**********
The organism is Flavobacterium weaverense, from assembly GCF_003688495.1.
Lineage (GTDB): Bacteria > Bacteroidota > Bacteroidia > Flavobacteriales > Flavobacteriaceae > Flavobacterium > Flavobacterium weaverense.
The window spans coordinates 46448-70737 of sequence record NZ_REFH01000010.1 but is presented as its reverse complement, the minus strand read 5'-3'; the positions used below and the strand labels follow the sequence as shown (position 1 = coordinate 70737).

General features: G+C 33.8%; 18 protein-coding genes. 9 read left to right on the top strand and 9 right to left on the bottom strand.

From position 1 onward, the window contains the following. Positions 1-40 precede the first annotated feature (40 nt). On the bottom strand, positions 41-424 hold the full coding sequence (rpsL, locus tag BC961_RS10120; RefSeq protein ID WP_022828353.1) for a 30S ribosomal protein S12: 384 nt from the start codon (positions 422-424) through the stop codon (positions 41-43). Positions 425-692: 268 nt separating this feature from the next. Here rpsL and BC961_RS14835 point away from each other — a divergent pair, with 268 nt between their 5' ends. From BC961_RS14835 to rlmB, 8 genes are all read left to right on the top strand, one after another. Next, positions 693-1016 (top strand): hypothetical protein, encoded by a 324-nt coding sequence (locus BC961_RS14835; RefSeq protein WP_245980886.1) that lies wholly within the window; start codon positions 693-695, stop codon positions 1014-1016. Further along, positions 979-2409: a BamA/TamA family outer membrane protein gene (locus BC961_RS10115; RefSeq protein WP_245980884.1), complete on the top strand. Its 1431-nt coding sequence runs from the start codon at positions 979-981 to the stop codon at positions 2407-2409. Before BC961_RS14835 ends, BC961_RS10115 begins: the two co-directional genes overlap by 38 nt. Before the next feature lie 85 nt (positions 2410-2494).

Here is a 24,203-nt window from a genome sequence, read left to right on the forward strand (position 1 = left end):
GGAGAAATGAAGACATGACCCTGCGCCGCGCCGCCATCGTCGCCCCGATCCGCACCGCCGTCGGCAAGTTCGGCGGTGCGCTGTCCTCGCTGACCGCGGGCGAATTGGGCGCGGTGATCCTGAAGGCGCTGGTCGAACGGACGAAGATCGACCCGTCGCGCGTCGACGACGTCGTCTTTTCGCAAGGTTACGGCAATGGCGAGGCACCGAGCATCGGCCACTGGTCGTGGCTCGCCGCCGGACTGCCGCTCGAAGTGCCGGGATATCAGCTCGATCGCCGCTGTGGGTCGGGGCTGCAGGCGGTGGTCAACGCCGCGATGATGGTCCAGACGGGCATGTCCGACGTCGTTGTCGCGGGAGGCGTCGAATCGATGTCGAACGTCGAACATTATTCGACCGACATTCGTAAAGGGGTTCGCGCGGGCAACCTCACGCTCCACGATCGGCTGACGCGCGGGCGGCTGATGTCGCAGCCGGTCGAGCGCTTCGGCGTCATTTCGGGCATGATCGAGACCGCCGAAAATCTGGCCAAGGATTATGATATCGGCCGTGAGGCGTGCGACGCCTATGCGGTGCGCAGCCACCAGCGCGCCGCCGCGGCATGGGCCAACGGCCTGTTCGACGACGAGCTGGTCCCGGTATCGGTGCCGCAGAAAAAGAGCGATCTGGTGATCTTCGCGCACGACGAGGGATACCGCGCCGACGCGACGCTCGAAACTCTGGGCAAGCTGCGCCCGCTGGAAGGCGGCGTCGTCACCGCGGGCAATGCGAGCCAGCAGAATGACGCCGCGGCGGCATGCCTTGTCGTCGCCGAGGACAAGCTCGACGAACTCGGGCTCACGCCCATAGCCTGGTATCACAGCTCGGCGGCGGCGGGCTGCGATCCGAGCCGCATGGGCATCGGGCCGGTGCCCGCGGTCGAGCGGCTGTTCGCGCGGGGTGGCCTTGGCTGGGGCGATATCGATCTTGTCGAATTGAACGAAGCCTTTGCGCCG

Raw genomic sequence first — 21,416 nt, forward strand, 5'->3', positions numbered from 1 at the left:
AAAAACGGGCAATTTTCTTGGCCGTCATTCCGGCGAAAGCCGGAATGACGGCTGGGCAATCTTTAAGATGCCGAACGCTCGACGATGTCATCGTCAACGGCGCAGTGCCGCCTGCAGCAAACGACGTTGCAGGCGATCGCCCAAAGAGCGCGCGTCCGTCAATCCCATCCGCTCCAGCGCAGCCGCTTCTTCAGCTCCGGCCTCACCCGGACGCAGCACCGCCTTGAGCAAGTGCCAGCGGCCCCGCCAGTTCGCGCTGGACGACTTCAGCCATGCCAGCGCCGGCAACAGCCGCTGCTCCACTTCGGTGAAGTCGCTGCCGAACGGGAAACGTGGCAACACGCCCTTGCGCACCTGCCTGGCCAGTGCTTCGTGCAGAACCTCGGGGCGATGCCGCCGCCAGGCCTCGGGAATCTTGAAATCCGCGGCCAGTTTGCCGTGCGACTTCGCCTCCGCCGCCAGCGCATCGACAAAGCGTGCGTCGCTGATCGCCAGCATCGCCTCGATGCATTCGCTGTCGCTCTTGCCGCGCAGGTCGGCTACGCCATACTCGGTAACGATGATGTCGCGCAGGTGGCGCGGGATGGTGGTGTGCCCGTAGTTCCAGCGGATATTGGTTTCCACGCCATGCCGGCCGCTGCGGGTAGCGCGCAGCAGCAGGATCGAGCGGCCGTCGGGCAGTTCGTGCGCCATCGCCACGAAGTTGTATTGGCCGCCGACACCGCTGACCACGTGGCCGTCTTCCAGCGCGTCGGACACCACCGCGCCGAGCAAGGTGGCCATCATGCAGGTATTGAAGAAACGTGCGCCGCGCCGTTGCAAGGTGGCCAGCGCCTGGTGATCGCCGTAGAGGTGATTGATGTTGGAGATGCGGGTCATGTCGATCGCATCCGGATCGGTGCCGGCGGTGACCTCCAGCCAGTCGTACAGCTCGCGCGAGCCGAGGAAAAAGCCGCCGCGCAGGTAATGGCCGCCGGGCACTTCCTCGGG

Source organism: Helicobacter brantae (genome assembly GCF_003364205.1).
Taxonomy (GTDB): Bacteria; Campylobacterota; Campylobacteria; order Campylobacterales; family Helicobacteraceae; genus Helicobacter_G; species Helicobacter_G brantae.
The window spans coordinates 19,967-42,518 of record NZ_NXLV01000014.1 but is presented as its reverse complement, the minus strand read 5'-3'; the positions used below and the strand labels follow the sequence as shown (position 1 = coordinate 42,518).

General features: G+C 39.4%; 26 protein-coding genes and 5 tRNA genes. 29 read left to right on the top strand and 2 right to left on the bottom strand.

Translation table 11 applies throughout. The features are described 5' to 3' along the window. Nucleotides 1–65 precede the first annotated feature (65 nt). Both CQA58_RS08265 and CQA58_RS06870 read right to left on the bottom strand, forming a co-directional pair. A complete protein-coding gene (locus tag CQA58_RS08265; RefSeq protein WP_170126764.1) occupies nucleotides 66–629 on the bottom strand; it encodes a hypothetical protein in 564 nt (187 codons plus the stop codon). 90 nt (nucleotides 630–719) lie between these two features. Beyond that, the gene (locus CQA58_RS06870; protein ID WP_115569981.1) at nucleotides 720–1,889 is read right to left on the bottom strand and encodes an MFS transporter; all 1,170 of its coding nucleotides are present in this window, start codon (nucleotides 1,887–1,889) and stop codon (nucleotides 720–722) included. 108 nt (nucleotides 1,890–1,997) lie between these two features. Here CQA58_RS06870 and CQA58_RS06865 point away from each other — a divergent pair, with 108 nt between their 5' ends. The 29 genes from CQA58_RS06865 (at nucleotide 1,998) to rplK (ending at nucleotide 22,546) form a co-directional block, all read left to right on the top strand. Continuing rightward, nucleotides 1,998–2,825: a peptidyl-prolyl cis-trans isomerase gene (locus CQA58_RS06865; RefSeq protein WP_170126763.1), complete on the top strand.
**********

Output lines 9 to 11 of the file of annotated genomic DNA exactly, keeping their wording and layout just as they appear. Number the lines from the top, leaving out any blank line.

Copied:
AAAAACGGGCAATTTTCTTGGCCGTCATTCCGGCGAAAGCCGGAATGACGGCTGGGCAATCTTTAAGATGCCGAACGCTCGACGATGTCATCGTCAACGGCGCAGTGCCGCCTGCAGCAAACGACGTTGCAGGCGATCGCCCAAAGAGCGCGCGTCCGTCAATCCCATCCGCTCCAGCGCAGCCGCTTCTTCAGCTCCGGCCTCACCCGGACGCAGCACCGCCTTGAGCAAGTGCCAGCGGCCCCGCCAGTTCGCGCTGGACGACTTCAGCCATGCCAGCGCCGGCAACAGCCGCTGCTCCACTTCGGTGAAGTCGCTGCCGAACGGGAAACGTGGCAACACGCCCTTGCGCACCTGCCTGGCCAGTGCTTCGTGCAGAACCTCGGGGCGATGCCGCCGCCAGGCCTCGGGAATCTTGAAATCCGCGGCCAGTTTGCCGTGCGACTTCGCCTCCGCCGCCAGCGCATCGACAAAGCGTGCGTCGCTGATCGCCAGCATCGCCTCGATGCATTCGCTGTCGCTCTTGCCGCGCAGGTCGGCTACGCCATACTCGGTAACGATGATGTCGCGCAGGTGGCGCGGGATGGTGGTGTGCCCGTAGTTCCAGCGGATATTGGTTTCCACGCCATGCCGGCCGCTGCGGGTAGCGCGCAGCAGCAGGATCGAGCGGCCGTCGGGCAGTTCGTGCGCCATCGCCACGAAGTTGTATTGGCCGCCGACACCGCTGACCACGTGGCCGTCTTCCAGCGCGTCGGACACCACCGCGCCGAGCAAGGTGGCCATCATGCAGGTATTGAAGAAACGTGCGCCGCGCCGTTGCAAGGTGGCCAGCGCCTGGTGATCGCCGTAGAGGTGATTGATGTTGGAGATGCGGGTCATGTCGATCGCATCCGGATCGGTGCCGGCGGTGACCTCCAGCCAGTCGTACAGCTCGCGCGAGCCGAGGAAAAAGCCGCCGCGCAGGTAATGGCCGCCGGGCACTTCCTCGGG

Source organism: Helicobacter brantae (genome assembly GCF_003364205.1).
Taxonomy (GTDB): Bacteria; Campylobacterota; Campylobacteria; order Campylobacterales; family Helicobacteraceae; genus Helicobacter_G; species Helicobacter_G brantae.